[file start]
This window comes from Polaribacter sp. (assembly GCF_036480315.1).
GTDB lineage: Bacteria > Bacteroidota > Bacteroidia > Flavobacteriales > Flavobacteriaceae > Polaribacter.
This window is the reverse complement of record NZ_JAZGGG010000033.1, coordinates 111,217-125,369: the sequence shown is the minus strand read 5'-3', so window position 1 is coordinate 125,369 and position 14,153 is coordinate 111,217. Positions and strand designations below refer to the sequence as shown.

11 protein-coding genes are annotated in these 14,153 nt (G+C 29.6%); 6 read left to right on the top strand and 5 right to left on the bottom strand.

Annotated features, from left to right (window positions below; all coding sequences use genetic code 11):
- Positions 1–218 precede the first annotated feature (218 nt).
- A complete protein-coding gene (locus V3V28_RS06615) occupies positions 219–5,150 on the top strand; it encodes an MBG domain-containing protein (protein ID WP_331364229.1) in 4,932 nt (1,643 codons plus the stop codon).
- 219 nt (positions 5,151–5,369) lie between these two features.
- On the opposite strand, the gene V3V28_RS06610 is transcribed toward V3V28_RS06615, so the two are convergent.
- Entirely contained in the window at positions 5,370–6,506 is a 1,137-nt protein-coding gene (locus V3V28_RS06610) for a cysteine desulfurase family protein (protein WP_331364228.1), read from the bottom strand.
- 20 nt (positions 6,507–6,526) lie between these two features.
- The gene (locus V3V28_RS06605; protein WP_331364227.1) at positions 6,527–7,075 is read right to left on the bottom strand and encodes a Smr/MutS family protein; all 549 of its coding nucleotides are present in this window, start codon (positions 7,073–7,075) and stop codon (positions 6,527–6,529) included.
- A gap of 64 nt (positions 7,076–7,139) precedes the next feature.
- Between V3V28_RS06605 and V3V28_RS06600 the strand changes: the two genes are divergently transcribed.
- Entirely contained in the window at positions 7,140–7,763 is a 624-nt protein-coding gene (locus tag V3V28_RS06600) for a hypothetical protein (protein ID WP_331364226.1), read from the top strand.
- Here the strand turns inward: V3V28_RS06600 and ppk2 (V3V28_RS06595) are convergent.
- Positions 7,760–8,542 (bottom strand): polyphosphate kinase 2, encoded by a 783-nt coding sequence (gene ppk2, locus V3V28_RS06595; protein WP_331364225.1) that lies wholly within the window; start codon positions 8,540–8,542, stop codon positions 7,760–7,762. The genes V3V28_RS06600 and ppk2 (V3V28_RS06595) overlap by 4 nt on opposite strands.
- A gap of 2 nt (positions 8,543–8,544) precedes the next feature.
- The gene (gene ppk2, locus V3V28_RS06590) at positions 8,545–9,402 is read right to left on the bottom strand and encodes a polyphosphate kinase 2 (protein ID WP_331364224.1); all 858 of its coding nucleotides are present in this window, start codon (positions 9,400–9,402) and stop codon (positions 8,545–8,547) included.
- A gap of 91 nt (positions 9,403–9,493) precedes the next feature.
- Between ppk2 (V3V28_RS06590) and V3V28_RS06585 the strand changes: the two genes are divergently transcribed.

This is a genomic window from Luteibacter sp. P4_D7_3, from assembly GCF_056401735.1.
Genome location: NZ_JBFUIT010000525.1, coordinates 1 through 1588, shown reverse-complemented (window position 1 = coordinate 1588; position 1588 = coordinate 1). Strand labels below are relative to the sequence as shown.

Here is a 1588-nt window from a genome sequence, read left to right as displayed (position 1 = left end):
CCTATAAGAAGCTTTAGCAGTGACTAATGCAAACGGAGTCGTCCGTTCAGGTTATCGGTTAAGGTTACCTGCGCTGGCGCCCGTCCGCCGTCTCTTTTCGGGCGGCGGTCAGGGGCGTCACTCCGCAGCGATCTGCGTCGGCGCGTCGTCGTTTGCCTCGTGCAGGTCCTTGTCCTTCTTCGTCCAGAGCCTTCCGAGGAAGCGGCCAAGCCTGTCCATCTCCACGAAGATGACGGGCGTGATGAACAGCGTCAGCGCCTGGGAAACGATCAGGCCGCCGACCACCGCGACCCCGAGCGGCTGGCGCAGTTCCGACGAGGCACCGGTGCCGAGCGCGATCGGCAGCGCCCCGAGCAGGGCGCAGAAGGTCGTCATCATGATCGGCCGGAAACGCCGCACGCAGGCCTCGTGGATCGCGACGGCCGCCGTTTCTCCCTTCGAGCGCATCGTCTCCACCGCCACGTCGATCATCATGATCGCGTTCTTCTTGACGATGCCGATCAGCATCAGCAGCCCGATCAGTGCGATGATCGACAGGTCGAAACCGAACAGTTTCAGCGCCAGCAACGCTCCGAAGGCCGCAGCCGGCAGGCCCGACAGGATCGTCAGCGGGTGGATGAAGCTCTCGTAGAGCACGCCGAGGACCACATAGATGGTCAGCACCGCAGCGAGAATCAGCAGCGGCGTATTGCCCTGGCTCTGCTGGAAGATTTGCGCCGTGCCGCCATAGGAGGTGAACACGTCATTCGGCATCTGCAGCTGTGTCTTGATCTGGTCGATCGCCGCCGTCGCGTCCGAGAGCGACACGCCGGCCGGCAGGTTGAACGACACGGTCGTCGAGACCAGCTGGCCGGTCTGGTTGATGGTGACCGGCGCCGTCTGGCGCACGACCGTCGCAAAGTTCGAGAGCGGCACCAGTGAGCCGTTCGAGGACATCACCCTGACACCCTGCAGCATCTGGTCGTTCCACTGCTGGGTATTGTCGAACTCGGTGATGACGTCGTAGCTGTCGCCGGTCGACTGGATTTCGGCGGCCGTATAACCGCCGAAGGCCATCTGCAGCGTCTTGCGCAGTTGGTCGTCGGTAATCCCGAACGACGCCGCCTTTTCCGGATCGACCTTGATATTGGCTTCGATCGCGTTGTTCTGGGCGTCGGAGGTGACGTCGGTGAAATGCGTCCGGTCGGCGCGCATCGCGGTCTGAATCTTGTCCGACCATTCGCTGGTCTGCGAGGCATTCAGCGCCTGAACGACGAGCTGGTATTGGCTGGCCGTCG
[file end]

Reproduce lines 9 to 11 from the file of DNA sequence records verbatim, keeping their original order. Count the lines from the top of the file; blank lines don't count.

- On the opposite strand, the gene V3V28_RS06610 is transcribed toward V3V28_RS06615, so the two are convergent.
- Entirely contained in the window at positions 5,370–6,506 is a 1,137-nt protein-coding gene (locus V3V28_RS06610) for a cysteine desulfurase family protein (protein WP_331364228.1), read from the bottom strand.
- 20 nt (positions 6,507–6,526) lie between these two features.